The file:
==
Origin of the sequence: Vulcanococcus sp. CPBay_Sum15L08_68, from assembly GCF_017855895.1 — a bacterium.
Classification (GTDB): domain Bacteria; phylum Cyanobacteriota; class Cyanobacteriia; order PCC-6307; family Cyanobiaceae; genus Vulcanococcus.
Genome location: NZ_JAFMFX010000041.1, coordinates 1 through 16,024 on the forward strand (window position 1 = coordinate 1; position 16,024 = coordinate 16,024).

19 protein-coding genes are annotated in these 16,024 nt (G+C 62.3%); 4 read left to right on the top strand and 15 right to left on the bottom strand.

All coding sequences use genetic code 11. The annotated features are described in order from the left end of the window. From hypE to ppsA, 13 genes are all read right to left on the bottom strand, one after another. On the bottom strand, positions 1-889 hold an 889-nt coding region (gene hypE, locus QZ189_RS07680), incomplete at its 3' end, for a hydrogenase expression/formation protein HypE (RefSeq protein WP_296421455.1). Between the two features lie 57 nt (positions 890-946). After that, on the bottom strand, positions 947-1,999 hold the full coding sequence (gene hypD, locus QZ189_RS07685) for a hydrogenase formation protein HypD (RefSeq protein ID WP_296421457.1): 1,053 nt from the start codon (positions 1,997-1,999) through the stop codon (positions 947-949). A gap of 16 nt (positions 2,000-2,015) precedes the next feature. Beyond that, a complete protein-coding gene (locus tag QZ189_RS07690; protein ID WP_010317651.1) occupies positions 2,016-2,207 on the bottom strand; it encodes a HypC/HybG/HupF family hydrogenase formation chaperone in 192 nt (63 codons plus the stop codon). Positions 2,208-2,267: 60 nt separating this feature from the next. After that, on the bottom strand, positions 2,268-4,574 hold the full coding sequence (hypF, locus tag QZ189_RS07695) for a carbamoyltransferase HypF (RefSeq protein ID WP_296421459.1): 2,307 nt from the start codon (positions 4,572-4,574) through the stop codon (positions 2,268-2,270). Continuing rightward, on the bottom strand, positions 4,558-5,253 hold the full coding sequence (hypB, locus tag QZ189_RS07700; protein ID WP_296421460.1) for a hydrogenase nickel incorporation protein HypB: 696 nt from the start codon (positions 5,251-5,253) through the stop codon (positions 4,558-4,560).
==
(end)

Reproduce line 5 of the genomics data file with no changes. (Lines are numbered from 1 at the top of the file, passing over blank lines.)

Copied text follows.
All coding sequences use genetic code 11. The annotated features are described in order from the left end of the window. From hypE to ppsA, 13 genes are all read right to left on the bottom strand, one after another. On the bottom strand, positions 1-889 hold an 889-nt coding region (gene hypE, locus QZ189_RS07680), incomplete at its 3' end, for a hydrogenase expression/formation protein HypE (RefSeq protein WP_296421455.1). Between the two features lie 57 nt (positions 890-946). After that, on the bottom strand, positions 947-1,999 hold the full coding sequence (gene hypD, locus QZ189_RS07685) for a hydrogenase formation protein HypD (RefSeq protein ID WP_296421457.1): 1,053 nt from the start codon (positions 1,997-1,999) through the stop codon (positions 947-949). A gap of 16 nt (positions 2,000-2,015) precedes the next feature. Beyond that, a complete protein-coding gene (locus tag QZ189_RS07690; protein ID WP_010317651.1) occupies positions 2,016-2,207 on the bottom strand; it encodes a HypC/HybG/HupF family hydrogenase formation chaperone in 192 nt (63 codons plus the stop codon). Positions 2,208-2,267: 60 nt separating this feature from the next. After that, on the bottom strand, positions 2,268-4,574 hold the full coding sequence (hypF, locus tag QZ189_RS07695) for a carbamoyltransferase HypF (RefSeq protein ID WP_296421459.1): 2,307 nt from the start codon (positions 4,572-4,574) through the stop codon (positions 2,268-2,270). Continuing rightward, on the bottom strand, positions 4,558-5,253 hold the full coding sequence (hypB, locus tag QZ189_RS07700; protein ID WP_296421460.1) for a hydrogenase nickel incorporation protein HypB: 696 nt from the start codon (positions 5,251-5,253) through the stop codon (positions 4,558-4,560).